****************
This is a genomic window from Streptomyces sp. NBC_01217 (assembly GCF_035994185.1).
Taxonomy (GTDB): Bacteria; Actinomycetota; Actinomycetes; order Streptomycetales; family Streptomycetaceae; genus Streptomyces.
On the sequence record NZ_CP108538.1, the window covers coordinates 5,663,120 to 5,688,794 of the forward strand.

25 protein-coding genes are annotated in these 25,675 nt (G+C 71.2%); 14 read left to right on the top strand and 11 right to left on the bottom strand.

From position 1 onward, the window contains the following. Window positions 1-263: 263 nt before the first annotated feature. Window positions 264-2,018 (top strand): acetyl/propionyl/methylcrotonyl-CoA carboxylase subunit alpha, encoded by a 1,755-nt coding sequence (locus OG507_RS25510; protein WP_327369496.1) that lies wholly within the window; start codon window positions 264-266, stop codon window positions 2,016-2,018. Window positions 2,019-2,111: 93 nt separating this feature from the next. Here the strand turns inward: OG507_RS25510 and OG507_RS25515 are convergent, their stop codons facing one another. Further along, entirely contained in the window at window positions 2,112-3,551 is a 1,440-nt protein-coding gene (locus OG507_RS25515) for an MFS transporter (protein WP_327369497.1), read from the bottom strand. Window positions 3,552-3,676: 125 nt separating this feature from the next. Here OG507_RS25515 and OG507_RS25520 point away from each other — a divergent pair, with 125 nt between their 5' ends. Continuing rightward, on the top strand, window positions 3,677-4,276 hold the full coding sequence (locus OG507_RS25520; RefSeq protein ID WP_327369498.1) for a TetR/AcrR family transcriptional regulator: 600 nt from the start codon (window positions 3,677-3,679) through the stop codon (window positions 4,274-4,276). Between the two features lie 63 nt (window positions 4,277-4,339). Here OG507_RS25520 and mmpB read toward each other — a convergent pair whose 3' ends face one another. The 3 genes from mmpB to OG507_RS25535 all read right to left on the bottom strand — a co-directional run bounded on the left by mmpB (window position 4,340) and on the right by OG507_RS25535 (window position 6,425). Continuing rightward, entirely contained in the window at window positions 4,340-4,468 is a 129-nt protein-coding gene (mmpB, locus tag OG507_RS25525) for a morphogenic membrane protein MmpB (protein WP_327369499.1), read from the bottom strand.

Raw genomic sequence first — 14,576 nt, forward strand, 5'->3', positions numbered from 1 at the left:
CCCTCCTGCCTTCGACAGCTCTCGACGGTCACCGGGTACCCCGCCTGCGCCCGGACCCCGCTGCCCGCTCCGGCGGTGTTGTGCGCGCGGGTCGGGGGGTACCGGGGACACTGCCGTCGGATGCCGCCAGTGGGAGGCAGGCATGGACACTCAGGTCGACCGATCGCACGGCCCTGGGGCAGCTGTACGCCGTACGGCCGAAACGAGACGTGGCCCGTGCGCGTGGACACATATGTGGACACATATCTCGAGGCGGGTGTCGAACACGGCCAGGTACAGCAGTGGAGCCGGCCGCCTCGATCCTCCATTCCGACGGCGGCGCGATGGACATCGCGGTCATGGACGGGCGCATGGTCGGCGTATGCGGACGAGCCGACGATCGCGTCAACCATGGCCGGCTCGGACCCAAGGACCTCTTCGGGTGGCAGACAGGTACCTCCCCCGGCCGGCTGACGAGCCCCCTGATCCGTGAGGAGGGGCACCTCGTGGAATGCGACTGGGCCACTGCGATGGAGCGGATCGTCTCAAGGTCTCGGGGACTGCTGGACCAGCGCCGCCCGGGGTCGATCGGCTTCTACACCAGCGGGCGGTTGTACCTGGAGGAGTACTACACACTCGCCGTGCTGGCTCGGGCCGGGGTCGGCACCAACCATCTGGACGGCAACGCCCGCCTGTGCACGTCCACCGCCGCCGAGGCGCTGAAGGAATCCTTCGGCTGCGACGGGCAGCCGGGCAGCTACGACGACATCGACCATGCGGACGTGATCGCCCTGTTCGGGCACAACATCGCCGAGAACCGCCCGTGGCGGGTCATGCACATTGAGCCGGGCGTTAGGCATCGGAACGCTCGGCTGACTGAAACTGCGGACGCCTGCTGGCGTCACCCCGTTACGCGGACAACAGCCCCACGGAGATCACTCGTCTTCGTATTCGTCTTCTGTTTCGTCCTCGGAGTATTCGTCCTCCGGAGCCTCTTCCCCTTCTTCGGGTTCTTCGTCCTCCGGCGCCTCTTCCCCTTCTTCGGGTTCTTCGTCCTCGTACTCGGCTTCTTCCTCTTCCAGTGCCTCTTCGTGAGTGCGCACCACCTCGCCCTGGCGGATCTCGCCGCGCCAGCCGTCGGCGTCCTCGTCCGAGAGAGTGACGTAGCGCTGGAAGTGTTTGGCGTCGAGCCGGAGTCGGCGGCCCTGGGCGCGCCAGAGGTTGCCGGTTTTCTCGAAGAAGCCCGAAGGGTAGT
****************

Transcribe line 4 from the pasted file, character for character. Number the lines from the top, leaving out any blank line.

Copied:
25 protein-coding genes are annotated in these 25,675 nt (G+C 71.2%); 14 read left to right on the top strand and 11 right to left on the bottom strand.